Even though the school, the Y, the mill, and many of the mill-village homes have either burned or become casualties of I-565 or other progress, some of the homes still exist and succeeding generations may live in some of them today. As evidenced by the sharing of stories at each of our reunions, we’re happy to celebrate the fact that our memories of experiences in those buildings, homes, and days gone by are alive and well!!

So, the responsibility is ours to record our history. Please share with us your history and memories – no matter how insignificant you may think them to be. Please call your relatives and anyone you know who has a connection to either Rison or Dallas, or both, to get their help in uncovering and providing history, memories, documents, and artifacts that can be used in this website.

The historical significance of this website is dependent upon each and every one of us!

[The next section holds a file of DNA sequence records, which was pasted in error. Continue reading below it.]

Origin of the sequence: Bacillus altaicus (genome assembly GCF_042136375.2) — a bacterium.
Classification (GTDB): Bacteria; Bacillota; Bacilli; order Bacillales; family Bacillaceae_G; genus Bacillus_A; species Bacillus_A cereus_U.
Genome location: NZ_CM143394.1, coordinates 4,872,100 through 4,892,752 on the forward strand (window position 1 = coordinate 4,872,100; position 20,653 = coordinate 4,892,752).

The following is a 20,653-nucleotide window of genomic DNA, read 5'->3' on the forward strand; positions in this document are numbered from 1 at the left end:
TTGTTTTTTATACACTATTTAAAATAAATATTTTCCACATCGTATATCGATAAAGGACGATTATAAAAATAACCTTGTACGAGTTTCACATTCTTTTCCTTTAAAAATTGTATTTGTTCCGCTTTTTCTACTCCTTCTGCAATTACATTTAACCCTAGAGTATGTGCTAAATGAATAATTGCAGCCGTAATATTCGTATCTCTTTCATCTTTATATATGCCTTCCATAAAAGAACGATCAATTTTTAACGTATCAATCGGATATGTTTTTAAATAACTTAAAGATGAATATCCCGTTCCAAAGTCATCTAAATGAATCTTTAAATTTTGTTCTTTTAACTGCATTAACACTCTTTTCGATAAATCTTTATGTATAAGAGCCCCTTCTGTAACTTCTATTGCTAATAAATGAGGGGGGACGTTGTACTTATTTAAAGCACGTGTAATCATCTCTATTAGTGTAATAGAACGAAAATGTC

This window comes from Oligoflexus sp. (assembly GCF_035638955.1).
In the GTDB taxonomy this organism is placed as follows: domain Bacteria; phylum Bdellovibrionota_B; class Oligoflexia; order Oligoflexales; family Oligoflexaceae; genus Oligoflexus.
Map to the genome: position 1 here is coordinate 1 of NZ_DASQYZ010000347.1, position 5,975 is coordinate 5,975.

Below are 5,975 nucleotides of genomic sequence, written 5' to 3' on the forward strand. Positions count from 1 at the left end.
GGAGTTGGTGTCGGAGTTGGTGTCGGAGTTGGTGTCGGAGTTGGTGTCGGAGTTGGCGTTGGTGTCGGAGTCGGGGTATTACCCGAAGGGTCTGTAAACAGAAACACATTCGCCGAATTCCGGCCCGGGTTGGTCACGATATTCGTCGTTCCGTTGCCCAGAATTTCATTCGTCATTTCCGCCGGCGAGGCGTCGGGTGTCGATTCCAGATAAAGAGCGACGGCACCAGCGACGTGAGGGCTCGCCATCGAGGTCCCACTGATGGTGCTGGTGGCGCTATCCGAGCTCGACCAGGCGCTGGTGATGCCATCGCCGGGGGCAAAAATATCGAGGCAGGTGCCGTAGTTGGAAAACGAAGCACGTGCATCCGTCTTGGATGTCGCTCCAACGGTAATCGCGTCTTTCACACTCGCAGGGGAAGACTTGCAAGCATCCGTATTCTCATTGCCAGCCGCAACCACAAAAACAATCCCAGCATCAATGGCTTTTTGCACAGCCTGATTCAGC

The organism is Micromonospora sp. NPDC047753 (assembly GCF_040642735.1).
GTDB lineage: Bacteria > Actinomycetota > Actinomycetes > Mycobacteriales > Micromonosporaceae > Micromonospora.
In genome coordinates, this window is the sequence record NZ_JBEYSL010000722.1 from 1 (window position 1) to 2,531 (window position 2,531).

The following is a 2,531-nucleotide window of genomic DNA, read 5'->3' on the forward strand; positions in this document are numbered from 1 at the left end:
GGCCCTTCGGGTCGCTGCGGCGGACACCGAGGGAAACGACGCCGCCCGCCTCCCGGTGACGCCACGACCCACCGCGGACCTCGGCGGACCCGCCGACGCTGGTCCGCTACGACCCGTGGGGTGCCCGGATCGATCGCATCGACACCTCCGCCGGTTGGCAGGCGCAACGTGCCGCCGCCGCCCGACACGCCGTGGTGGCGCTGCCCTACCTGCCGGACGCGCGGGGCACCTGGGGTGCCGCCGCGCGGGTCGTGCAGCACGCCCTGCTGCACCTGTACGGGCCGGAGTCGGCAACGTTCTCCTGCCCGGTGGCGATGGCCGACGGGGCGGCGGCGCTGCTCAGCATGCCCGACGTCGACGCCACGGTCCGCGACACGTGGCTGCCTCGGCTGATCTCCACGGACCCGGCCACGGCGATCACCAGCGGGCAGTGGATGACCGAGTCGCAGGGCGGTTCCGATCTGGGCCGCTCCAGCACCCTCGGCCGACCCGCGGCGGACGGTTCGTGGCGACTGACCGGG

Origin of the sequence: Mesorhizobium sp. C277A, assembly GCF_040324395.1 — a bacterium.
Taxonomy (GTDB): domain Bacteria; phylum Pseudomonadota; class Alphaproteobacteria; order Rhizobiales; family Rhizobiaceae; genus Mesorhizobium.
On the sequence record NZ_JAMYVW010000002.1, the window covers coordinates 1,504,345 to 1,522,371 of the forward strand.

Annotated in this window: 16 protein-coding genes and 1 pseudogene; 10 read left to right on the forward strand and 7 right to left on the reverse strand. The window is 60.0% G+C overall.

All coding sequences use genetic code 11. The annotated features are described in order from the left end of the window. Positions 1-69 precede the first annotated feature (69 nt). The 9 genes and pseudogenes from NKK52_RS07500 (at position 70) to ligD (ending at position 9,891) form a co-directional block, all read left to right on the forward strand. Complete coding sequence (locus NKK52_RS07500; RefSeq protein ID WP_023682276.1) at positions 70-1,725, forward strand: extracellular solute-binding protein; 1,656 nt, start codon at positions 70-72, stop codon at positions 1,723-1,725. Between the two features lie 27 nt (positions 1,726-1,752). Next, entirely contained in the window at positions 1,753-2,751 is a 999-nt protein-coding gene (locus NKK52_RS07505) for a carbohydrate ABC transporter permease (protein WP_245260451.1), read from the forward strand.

The map below appeared in the December 19, 2005, issue of The Huntsville Times. (Click the image for a larger version). The map shows that both Rison School and Dallas Mill and its village were originally in the county, and not within the city limits of Huntsville. As you can see, in 1952 the Huntsville city limits covered a very small area, about a one mile radius. We know that the Rison-Dallas areas were incorporated into the city in 1955. The map shows the city’s progressive growth to its present size in 2005. In our growing-up days in Dallas Village, could we ever have envisioned such growth?

Huntsville City Limits - Click for a Larger Version


Rison School, 1940s:
Rison School, 1940s

Rison School, 1978:
Rison School, 1978

Rison School, 1978

Rison School, 1978

A Sketch of Rison School by Joyce Gay
A Sketch of Rison School by Joyce Gay

Rison School: Built by the Dallas Manufacturing Company, a cotton mill, Rison School opened its doors in 1921. The school was built to educate the children of the cotton mill workers. Rison School was named for mill general manager Archie L. Rison. Collins Wynn has compiled a very interesting article on the history of the Rison family in Madison county. It is available in PDF format by clicking here. A photograph of the old Rison Family Home is shown below: